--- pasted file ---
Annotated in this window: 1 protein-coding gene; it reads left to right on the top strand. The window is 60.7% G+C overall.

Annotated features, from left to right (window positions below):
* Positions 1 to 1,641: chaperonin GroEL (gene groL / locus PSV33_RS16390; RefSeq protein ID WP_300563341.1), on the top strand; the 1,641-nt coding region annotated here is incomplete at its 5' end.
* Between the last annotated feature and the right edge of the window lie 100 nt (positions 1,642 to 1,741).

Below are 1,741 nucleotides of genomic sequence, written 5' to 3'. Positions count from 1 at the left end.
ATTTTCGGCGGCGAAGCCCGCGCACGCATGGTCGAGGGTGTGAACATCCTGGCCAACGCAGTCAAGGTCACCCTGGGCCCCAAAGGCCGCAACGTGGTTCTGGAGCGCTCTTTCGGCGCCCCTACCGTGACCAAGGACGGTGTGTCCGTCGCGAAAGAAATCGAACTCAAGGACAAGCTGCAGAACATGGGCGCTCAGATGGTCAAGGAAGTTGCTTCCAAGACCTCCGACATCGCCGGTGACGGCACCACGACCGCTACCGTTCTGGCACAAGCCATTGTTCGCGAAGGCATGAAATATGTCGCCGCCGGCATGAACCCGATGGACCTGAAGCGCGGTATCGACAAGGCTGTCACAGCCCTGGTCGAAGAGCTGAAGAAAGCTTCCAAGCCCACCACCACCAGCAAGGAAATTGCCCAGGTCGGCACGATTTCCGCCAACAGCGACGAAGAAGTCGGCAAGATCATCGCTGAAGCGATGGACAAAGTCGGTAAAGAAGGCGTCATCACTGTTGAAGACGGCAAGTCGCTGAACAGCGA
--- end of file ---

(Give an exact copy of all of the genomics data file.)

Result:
Annotated in this window: 1 protein-coding gene; it reads left to right on the top strand. The window is 60.7% G+C overall.

Annotated features, from left to right (window positions below):
* Positions 1 to 1,641: chaperonin GroEL (gene groL / locus PSV33_RS16390; RefSeq protein ID WP_300563341.1), on the top strand; the 1,641-nt coding region annotated here is incomplete at its 5' end.
* Between the last annotated feature and the right edge of the window lie 100 nt (positions 1,642 to 1,741).

Below are 1,741 nucleotides of genomic sequence, written 5' to 3'. Positions count from 1 at the left end.
ATTTTCGGCGGCGAAGCCCGCGCACGCATGGTCGAGGGTGTGAACATCCTGGCCAACGCAGTCAAGGTCACCCTGGGCCCCAAAGGCCGCAACGTGGTTCTGGAGCGCTCTTTCGGCGCCCCTACCGTGACCAAGGACGGTGTGTCCGTCGCGAAAGAAATCGAACTCAAGGACAAGCTGCAGAACATGGGCGCTCAGATGGTCAAGGAAGTTGCTTCCAAGACCTCCGACATCGCCGGTGACGGCACCACGACCGCTACCGTTCTGGCACAAGCCATTGTTCGCGAAGGCATGAAATATGTCGCCGCCGGCATGAACCCGATGGACCTGAAGCGCGGTATCGACAAGGCTGTCACAGCCCTGGTCGAAGAGCTGAAGAAAGCTTCCAAGCCCACCACCACCAGCAAGGAAATTGCCCAGGTCGGCACGATTTCCGCCAACAGCGACGAAGAAGTCGGCAAGATCATCGCTGAAGCGATGGACAAAGTCGGTAAAGAAGGCGTCATCACTGTTGAAGACGGCAAGTCGCTGAACAGCGA